November 15, 2001
Grant to help K-12 educators expand math teaching strategies
By Steve Hill
It seems that old saying, “as easy as 1-2-3” might not be so easy after all.
The UW’s Elham Kazemi, an assistant professor in the College of Education, says different students go through different thought processes when completing even the simplest math computations. Adding, say, 2 plus 2 to get 4, can be a process as different as the students in the classroom. Educators’ understanding of the different strategies students use, Kazemi argues, is critical if math education in this country is to improve.
“To teach math well, you need to know what your students understand and how these understandings develop,” she said. To do that teachers need to delve into an individual student’s mind, not merely look for right or wrong answers. That is Kazemi’s motivation for a project that is drawing positive reviews from educators in six area school districts – Bellevue, Lake Washington, Mercer Island, Northshore, Seattle and Shoreline.
Expanding the Community of Mathematics Learners (ECML) is a five-year $3.9 million National Science Foundation-funded project that is expected to serve about 2,500 teachers in the region by spring of 2004. Ramesh Gangolli, a professor of mathematics, is the principal investigator on the project. Kazemi is a co-principal investigator along with Christopher Fralie, from the Lake Washington School District; Nathalie Gehrke, director of the teacher education program in the College of Education; June Morita, an associate professor of interdisciplinary arts and sciences at UW Bothell; Rosemary Sheffield, director of Center Connect in the College of Education; research associate Virginia Stimpson; and Ginger Warfield, a senior math lecturer.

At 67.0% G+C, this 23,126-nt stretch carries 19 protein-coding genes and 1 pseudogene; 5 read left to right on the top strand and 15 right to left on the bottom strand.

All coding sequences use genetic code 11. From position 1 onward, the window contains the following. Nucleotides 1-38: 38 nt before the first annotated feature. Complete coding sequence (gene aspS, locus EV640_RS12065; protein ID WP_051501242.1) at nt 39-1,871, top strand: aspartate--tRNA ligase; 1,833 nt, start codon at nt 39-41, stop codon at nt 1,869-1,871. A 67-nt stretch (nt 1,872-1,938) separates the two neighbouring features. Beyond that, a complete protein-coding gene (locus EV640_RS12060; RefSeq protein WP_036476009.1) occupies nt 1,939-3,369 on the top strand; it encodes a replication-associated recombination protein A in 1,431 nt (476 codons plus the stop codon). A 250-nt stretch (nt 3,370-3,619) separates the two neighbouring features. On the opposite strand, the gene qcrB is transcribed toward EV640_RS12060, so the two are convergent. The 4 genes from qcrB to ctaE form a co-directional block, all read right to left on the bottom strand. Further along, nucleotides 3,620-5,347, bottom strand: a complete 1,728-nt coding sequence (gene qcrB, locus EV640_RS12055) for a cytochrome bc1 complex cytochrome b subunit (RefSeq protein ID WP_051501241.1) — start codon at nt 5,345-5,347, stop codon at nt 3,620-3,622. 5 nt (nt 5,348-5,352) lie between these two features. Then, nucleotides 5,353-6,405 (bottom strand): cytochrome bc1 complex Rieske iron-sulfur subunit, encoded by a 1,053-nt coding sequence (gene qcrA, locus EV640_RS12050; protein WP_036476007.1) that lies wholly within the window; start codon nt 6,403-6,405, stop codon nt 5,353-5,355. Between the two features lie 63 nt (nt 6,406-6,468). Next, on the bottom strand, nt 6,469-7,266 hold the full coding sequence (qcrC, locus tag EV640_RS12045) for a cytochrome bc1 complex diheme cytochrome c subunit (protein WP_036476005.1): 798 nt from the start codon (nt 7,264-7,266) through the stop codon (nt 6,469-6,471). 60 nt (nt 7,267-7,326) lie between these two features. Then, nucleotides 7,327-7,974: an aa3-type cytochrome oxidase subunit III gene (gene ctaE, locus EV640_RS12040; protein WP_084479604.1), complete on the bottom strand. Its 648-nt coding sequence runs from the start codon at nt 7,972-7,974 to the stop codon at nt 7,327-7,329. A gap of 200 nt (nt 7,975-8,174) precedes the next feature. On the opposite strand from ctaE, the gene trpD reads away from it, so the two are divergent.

Those eight currently support 270 teacher leaders who facilitate seminars for other math teachers interested in expanding their teaching repertoire. During the seminars participants read and discuss cases written by real teachers about real student interactions. Those cases highlight the different ways students solve math problems. The teachers also do some math problems together and finally, they do their own case studies and bring them back to the group for further discussion.